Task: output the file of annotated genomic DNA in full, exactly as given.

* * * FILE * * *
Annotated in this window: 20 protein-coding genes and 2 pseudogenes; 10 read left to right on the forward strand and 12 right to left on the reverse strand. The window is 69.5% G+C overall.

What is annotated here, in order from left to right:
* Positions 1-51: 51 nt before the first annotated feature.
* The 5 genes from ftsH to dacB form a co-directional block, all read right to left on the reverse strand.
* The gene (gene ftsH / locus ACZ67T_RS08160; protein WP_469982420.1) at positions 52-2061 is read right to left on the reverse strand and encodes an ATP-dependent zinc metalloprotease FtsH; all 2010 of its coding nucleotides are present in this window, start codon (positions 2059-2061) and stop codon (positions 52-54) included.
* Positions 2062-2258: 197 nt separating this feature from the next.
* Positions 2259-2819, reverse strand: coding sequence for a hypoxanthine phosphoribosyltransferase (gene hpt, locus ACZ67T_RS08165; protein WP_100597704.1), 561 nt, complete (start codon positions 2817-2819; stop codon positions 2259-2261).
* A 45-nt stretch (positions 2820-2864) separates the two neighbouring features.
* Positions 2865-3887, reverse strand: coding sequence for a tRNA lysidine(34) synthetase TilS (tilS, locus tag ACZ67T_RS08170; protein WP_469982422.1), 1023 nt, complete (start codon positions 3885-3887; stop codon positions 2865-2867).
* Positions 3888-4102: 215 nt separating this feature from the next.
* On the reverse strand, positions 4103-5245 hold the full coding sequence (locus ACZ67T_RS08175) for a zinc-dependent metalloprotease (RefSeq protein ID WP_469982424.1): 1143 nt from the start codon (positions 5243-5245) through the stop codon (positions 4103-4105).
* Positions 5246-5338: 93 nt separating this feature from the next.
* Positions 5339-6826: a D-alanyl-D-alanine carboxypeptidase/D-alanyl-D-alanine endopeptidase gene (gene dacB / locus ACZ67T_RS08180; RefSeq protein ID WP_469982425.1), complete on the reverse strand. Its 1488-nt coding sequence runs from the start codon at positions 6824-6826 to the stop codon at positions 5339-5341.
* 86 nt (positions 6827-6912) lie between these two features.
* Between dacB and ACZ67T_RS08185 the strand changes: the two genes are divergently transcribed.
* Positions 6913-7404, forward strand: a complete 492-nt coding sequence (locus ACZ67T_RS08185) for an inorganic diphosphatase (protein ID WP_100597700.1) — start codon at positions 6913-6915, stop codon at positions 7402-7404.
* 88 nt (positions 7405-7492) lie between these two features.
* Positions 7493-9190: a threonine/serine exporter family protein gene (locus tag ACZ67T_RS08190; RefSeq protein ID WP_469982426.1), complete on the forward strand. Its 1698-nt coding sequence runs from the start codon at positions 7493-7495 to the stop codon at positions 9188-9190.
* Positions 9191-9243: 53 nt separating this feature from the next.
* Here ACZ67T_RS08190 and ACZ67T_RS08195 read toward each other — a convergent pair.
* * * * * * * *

Annotated in this window: 20 protein-coding genes and 2 pseudogenes; 10 read left to right on the forward strand and 12 right to left on the reverse strand. The window is 69.5% G+C overall.

What is annotated here, in order from left to right:
* Positions 1-51: 51 nt before the first annotated feature.
* The 5 genes from ftsH to dacB form a co-directional block, all read right to left on the reverse strand.
* The gene (gene ftsH / locus ACZ67T_RS08160; protein WP_469982420.1) at positions 52-2061 is read right to left on the reverse strand and encodes an ATP-dependent zinc metalloprotease FtsH; all 2010 of its coding nucleotides are present in this window, start codon (positions 2059-2061) and stop codon (positions 52-54) included.
* Positions 2062-2258: 197 nt separating this feature from the next.
* Positions 2259-2819, reverse strand: coding sequence for a hypoxanthine phosphoribosyltransferase (gene hpt, locus ACZ67T_RS08165; protein WP_100597704.1), 561 nt, complete (start codon positions 2817-2819; stop codon positions 2259-2261).
* A 45-nt stretch (positions 2820-2864) separates the two neighbouring features.
* Positions 2865-3887, reverse strand: coding sequence for a tRNA lysidine(34) synthetase TilS (tilS, locus tag ACZ67T_RS08170; protein WP_469982422.1), 1023 nt, complete (start codon positions 3885-3887; stop codon positions 2865-2867).
* Positions 3888-4102: 215 nt separating this feature from the next.
* On the reverse strand, positions 4103-5245 hold the full coding sequence (locus ACZ67T_RS08175) for a zinc-dependent metalloprotease (RefSeq protein ID WP_469982424.1): 1143 nt from the start codon (positions 5243-5245) through the stop codon (positions 4103-4105).
* Positions 5246-5338: 93 nt separating this feature from the next.
* Positions 5339-6826: a D-alanyl-D-alanine carboxypeptidase/D-alanyl-D-alanine endopeptidase gene (gene dacB / locus ACZ67T_RS08180; RefSeq protein ID WP_469982425.1), complete on the reverse strand. Its 1488-nt coding sequence runs from the start codon at positions 6824-6826 to the stop codon at positions 5339-5341.
* 86 nt (positions 6827-6912) lie between these two features.
* Between dacB and ACZ67T_RS08185 the strand changes: the two genes are divergently transcribed.
* Positions 6913-7404, forward strand: a complete 492-nt coding sequence (locus ACZ67T_RS08185) for an inorganic diphosphatase (protein ID WP_100597700.1) — start codon at positions 6913-6915, stop codon at positions 7402-7404.
* 88 nt (positions 7405-7492) lie between these two features.
* Positions 7493-9190: a threonine/serine exporter family protein gene (locus tag ACZ67T_RS08190; RefSeq protein ID WP_469982426.1), complete on the forward strand. Its 1698-nt coding sequence runs from the start codon at positions 7493-7495 to the stop codon at positions 9188-9190.
* Positions 9191-9243: 53 nt separating this feature from the next.
* Here ACZ67T_RS08190 and ACZ67T_RS08195 read toward each other — a convergent pair.